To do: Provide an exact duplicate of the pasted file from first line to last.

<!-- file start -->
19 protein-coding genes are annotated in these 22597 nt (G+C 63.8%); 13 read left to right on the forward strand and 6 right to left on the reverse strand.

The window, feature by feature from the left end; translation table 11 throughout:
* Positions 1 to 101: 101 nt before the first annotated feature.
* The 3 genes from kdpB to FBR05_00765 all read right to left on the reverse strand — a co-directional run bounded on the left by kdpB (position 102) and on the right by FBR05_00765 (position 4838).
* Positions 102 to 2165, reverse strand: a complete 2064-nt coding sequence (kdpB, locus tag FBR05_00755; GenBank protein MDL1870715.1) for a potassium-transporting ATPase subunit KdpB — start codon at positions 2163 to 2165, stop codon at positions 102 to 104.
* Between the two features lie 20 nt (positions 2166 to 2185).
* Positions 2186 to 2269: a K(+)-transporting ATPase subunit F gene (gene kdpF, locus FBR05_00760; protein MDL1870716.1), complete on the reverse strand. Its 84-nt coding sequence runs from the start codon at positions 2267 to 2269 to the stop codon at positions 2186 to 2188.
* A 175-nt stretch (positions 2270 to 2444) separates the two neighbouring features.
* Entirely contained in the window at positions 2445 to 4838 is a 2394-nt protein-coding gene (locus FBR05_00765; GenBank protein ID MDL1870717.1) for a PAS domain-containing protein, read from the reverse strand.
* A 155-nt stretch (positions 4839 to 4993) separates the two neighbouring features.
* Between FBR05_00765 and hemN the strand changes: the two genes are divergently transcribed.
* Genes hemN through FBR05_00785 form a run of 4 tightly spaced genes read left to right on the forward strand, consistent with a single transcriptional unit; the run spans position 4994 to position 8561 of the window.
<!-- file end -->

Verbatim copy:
19 protein-coding genes are annotated in these 22597 nt (G+C 63.8%); 13 read left to right on the forward strand and 6 right to left on the reverse strand.

The window, feature by feature from the left end; translation table 11 throughout:
* Positions 1 to 101: 101 nt before the first annotated feature.
* The 3 genes from kdpB to FBR05_00765 all read right to left on the reverse strand — a co-directional run bounded on the left by kdpB (position 102) and on the right by FBR05_00765 (position 4838).
* Positions 102 to 2165, reverse strand: a complete 2064-nt coding sequence (kdpB, locus tag FBR05_00755; GenBank protein MDL1870715.1) for a potassium-transporting ATPase subunit KdpB — start codon at positions 2163 to 2165, stop codon at positions 102 to 104.
* Between the two features lie 20 nt (positions 2166 to 2185).
* Positions 2186 to 2269: a K(+)-transporting ATPase subunit F gene (gene kdpF, locus FBR05_00760; protein MDL1870716.1), complete on the reverse strand. Its 84-nt coding sequence runs from the start codon at positions 2267 to 2269 to the stop codon at positions 2186 to 2188.
* A 175-nt stretch (positions 2270 to 2444) separates the two neighbouring features.
* Entirely contained in the window at positions 2445 to 4838 is a 2394-nt protein-coding gene (locus FBR05_00765; GenBank protein ID MDL1870717.1) for a PAS domain-containing protein, read from the reverse strand.
* A 155-nt stretch (positions 4839 to 4993) separates the two neighbouring features.
* Between FBR05_00765 and hemN the strand changes: the two genes are divergently transcribed.
* Genes hemN through FBR05_00785 form a run of 4 tightly spaced genes read left to right on the forward strand, consistent with a single transcriptional unit; the run spans position 4994 to position 8561 of the window.